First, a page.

Last week I posted on a story out of Florida about a 12-year-old boy facing adult charges and a mandatory sentence of life without parole for fatally beating 17-month-old Shaloh Joseph, his cousin. Yesterday the Miami Herald filed an update providing background on the boy’s troubled family history and exploring the challenges of moving forward on this case.
The article states that the boy told a child abuse investigator he hit the toddler with “his fingers and hand,” not with a baseball bat as alleged, because she did “bad things” to him to get him in trouble with the adults in his family. The boy explained he “had to baby-sit both the toddler and his 10-year-old brother for about 12 hours each day while his mother and the toddler’s parents went to work during the winter break from school.” (Whether the children were properly supervised during the Christmas holidays is at the center of the state’s Department of Children and Families investigation.)
Prosecutors have not yet decided whether to try him as a juvenile or as an adult. A few points seem worth noting here: Shaloh’s parents do not want him charged as an adult; the boy’s testimony is clearly contradictory and arguably inadmissible (he originally confessed to using a bat but now denies it, saying he was tricked by the police); and as his lawyer Sandra Perlman, a public defender, points out, “The law says that it is questionable whether a 12-year-old has the mental capacity to waive Miranda rights, or even to give a statement to police.”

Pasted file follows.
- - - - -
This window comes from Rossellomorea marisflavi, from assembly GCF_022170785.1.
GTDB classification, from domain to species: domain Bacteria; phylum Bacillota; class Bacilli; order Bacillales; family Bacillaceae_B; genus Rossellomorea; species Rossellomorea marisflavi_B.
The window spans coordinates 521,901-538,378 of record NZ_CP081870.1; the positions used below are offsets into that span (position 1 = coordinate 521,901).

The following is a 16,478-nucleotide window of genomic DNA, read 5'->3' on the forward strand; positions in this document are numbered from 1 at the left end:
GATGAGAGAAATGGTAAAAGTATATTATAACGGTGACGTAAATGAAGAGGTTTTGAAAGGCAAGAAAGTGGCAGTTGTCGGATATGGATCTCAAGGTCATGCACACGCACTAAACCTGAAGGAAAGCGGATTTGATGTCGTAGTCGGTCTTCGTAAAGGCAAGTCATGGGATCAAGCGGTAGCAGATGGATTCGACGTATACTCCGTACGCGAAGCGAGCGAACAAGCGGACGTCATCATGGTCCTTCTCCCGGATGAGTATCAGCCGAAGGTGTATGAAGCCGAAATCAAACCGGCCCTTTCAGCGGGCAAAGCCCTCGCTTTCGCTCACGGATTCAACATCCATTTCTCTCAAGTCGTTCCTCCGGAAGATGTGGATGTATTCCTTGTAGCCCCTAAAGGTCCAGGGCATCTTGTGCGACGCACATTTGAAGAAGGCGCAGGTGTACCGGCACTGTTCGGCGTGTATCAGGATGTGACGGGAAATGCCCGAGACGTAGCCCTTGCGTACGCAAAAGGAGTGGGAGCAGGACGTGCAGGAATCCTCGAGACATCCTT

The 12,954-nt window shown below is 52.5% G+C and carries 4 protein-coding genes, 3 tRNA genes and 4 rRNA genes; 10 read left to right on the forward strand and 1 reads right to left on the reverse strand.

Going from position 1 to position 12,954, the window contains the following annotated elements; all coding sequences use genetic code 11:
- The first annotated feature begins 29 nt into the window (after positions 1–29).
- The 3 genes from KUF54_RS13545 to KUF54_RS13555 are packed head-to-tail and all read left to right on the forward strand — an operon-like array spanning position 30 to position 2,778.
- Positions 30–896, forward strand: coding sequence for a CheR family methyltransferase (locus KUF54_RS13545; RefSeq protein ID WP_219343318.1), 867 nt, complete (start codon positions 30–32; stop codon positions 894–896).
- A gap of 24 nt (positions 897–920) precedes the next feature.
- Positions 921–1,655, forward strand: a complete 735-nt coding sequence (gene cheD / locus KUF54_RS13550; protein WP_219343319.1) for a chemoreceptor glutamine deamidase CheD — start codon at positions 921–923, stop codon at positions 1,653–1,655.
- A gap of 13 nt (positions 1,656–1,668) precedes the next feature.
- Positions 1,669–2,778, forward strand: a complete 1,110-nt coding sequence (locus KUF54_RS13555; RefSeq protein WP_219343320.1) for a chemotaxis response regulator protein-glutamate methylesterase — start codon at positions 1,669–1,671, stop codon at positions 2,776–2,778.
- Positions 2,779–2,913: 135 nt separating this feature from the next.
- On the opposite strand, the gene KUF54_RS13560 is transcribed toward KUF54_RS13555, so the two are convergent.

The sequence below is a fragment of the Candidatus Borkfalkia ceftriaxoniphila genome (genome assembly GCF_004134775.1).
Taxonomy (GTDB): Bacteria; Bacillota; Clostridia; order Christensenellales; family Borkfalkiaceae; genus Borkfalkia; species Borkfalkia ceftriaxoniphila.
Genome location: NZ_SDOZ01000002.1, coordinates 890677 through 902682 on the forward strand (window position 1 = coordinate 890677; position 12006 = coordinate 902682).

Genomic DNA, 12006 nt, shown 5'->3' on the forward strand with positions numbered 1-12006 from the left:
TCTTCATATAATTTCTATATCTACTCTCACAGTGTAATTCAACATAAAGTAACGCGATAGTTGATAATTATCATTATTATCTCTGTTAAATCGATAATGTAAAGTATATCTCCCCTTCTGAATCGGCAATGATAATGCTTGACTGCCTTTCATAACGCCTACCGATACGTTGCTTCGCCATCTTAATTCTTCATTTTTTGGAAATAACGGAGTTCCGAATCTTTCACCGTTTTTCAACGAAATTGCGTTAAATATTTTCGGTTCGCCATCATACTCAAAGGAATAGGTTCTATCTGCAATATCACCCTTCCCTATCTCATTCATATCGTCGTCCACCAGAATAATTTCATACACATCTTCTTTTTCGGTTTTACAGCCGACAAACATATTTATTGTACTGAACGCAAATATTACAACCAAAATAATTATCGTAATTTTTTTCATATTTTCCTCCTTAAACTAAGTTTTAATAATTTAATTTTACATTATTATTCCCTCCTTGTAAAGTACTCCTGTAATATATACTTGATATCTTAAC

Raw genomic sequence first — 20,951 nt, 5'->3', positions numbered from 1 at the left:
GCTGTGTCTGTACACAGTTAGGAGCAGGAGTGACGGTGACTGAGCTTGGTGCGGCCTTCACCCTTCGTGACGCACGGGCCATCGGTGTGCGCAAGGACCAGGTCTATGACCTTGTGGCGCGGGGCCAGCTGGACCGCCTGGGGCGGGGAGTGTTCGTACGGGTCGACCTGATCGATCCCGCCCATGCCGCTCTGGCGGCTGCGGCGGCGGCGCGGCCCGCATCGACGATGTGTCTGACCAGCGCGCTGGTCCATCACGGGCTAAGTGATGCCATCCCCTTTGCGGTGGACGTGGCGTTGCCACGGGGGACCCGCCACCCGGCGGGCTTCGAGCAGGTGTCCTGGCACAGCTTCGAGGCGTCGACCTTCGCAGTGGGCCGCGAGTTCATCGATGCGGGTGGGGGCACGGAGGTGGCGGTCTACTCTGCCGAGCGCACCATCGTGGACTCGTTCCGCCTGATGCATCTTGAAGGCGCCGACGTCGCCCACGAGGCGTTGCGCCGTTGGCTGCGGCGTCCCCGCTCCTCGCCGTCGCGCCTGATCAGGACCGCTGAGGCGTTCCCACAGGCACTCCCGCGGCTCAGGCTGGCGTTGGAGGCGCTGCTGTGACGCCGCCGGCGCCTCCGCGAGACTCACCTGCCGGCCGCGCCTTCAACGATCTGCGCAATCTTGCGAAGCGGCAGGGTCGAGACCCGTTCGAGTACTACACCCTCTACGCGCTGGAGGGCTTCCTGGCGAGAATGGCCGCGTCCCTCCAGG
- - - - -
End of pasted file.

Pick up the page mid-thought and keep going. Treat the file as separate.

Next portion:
I hope that prosecutors at the state attorney’s office weigh these issues carefully as they decide where to try the boy. This is a high-stakes case, with much public attention focused on it, and I expect that the circumstances surrounding the incident and the boy’s confession, along with the long-term prospects for his protection, education and well-being, will all be given proper consideration when deciding the consequences for his actions.
On that note, the Miami Herald has published several letters from prominent community leaders urging the state attorney’s office to stick to juvenile court. Read the PDFs here.